Lots of enthusiasm for Day For Night, the final film in our François Truffaut mini-season, and an appreciation score of 77.07 per cent.
- “Best film of the year.”
- “Genuine insight, humour, subtle, engaging characters.”
- “Insightful and entertaining.”
- “Brilliant. Learned a lot and loved the humour/music.”
- “Enjoyable, lovely. Truffaut in his element.”
- “Most enjoyable. What prima donnas!”
- “Most enlightening and entertaining.”
- “Clever concept, amusing and entertaining. Still very relevant.”
- “Stands the test of time.”
- “Another cracker! They keep coming!”
- “Superb! The cat’s whiskers. Enjoyed every minute.”
- “Fun! A real soap opera.”
- “An affectionate reveal of the artifice and idiosyncrasy of film making.”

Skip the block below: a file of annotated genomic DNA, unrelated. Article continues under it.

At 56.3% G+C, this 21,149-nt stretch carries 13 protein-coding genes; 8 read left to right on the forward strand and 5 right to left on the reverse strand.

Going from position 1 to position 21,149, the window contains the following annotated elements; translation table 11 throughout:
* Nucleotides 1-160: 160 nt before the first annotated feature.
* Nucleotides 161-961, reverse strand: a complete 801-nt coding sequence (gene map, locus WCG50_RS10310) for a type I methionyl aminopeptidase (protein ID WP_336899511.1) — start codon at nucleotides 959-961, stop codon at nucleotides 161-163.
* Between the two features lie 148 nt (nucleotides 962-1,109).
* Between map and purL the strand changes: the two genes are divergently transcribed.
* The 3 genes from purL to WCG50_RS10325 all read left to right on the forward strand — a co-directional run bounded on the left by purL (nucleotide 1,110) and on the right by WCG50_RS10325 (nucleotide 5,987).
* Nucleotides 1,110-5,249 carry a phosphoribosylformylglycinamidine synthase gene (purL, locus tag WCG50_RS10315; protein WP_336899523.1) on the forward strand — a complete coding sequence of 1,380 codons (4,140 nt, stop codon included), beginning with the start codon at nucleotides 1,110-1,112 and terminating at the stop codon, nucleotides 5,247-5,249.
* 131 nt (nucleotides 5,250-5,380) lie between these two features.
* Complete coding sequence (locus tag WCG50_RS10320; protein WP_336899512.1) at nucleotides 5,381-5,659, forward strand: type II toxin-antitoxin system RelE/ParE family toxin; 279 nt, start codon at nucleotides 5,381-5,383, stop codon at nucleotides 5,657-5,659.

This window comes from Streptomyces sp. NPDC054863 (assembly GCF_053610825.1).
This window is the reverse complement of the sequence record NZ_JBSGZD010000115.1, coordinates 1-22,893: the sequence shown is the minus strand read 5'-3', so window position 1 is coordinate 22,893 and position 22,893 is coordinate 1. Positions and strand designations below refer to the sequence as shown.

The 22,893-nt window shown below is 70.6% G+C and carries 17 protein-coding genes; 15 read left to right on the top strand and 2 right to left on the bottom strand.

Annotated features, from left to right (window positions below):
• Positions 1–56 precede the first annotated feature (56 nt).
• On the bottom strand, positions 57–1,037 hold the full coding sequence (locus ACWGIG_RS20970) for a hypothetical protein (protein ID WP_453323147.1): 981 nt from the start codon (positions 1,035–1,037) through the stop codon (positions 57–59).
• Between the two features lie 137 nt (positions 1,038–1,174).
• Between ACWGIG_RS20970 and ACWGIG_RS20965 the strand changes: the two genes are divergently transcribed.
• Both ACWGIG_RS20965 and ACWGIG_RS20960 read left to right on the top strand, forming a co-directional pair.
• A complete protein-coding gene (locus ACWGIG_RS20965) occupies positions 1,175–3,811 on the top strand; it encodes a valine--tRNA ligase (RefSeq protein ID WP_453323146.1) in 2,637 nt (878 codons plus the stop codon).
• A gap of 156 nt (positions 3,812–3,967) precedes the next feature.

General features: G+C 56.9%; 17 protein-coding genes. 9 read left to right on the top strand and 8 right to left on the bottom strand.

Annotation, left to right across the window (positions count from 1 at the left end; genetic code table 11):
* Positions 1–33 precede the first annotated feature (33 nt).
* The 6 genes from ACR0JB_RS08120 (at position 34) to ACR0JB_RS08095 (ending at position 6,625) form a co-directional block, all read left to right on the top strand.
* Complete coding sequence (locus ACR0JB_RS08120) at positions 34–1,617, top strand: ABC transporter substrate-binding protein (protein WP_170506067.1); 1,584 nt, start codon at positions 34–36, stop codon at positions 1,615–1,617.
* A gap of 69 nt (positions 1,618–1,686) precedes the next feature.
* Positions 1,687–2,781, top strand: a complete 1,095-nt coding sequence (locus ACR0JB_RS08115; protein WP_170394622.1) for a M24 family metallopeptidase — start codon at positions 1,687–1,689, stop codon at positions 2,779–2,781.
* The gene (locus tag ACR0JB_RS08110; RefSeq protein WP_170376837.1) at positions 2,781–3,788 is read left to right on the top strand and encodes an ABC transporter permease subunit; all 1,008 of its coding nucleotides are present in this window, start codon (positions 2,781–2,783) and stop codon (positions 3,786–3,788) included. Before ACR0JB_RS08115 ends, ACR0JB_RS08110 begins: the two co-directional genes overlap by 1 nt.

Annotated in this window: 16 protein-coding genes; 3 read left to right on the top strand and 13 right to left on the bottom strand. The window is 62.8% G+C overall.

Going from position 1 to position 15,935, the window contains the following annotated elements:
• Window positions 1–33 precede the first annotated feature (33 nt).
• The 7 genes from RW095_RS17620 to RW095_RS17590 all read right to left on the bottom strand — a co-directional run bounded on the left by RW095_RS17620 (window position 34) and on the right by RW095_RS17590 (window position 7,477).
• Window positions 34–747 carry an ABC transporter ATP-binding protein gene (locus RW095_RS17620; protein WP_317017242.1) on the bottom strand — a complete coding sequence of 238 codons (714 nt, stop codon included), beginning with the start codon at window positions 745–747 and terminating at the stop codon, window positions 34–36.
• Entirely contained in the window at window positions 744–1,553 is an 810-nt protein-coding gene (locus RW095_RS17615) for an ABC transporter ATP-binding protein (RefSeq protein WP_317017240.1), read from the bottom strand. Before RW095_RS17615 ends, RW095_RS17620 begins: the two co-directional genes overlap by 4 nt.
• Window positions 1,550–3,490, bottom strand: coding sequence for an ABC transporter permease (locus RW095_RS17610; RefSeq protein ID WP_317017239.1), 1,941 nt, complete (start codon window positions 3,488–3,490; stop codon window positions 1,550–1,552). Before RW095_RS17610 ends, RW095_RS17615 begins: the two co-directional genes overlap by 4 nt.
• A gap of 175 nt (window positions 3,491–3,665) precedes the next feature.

- “French, very funny. Jacqueline Bisset was beautiful.”
- “Too many words for subtitling.”
- “Wry but not comedic.”
- “I fell asleep!”
- “Manic. Over-rated. Dated. Self-indulgent. Awful.”
- “Too long.”
- “Tedious bore of a film. Totally self-indulgent rubbish.”
There were some complaints about the volume being too loud, which we are investigating.
As for the Englishman who went on set and was given a part, the answer was Graham Greene. Truffaut put out a call for an Englishman to play the part of the insurance agent who threatens to shut down the film after the death of Alexandre. Greene, who lived in nearby Antibes, turned up, using an assumed name, and got the part. Truffaut shot the scene.
It was only when he was examining the rushes that someone pointed out that the insurance agent was being played by the legendary British author. Truffaut was annoyed and embarrassed at being caught out. He rang Greene and offered to cut the scene. Greene insisted that he wanted it kept in, but he asked for his name to be left off the credits and for Truffaut to keep the secret. Which he did.